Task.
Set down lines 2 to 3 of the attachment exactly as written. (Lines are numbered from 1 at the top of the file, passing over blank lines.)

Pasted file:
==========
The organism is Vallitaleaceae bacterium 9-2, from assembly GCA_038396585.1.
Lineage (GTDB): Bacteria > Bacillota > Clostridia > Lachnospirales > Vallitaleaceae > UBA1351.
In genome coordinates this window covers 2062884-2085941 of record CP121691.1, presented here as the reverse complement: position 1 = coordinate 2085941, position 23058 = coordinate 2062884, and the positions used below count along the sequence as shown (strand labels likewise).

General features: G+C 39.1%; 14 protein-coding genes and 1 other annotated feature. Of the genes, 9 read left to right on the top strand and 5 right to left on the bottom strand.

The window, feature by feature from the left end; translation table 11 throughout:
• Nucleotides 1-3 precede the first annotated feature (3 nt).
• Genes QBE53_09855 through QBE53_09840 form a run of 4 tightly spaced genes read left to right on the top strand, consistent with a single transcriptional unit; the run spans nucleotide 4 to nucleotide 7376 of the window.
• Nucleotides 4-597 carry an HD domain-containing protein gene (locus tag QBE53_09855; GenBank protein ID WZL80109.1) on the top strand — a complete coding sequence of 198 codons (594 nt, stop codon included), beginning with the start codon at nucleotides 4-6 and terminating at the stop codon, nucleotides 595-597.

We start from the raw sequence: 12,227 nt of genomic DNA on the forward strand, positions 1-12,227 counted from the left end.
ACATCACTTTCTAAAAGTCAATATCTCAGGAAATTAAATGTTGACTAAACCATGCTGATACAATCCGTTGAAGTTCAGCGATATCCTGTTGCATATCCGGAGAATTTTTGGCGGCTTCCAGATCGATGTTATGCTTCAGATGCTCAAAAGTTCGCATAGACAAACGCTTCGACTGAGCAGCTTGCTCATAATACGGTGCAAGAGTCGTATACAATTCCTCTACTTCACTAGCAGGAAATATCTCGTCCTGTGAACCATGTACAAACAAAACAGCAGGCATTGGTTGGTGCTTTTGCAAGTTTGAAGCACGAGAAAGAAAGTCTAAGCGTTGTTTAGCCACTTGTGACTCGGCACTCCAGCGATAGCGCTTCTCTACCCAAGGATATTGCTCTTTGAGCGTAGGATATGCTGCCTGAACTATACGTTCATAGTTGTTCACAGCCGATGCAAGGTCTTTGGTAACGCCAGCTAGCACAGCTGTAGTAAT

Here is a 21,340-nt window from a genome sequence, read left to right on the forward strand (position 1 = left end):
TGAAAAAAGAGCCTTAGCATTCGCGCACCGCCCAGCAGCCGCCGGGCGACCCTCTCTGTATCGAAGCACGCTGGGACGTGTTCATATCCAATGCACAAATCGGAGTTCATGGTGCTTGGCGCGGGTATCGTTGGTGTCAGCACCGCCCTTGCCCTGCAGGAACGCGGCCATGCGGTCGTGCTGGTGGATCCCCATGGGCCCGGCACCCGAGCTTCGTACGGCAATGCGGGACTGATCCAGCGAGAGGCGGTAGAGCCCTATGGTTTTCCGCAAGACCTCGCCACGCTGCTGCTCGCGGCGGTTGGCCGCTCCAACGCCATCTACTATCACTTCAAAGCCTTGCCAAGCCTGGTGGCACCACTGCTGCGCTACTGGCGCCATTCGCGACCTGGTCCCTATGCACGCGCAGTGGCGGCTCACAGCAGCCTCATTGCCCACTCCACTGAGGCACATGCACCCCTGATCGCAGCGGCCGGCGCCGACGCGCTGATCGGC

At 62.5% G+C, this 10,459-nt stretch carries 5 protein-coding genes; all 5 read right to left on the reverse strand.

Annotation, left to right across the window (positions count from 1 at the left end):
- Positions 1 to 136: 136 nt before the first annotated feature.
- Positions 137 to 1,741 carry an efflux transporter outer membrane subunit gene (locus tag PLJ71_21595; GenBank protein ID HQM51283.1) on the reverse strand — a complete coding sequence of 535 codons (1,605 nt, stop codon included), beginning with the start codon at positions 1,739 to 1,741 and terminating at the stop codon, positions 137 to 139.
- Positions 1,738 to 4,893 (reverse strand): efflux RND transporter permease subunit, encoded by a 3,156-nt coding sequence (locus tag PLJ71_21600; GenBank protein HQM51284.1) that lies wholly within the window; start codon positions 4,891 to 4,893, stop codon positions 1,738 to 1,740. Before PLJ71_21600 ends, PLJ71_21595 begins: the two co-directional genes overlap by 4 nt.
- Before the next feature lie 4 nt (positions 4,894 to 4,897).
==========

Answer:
Lineage (GTDB): Bacteria > Bacillota > Clostridia > Lachnospirales > Vallitaleaceae > UBA1351.
In genome coordinates this window covers 2062884-2085941 of record CP121691.1, presented here as the reverse complement: position 1 = coordinate 2085941, position 23058 = coordinate 2062884, and the positions used below count along the sequence as shown (strand labels likewise).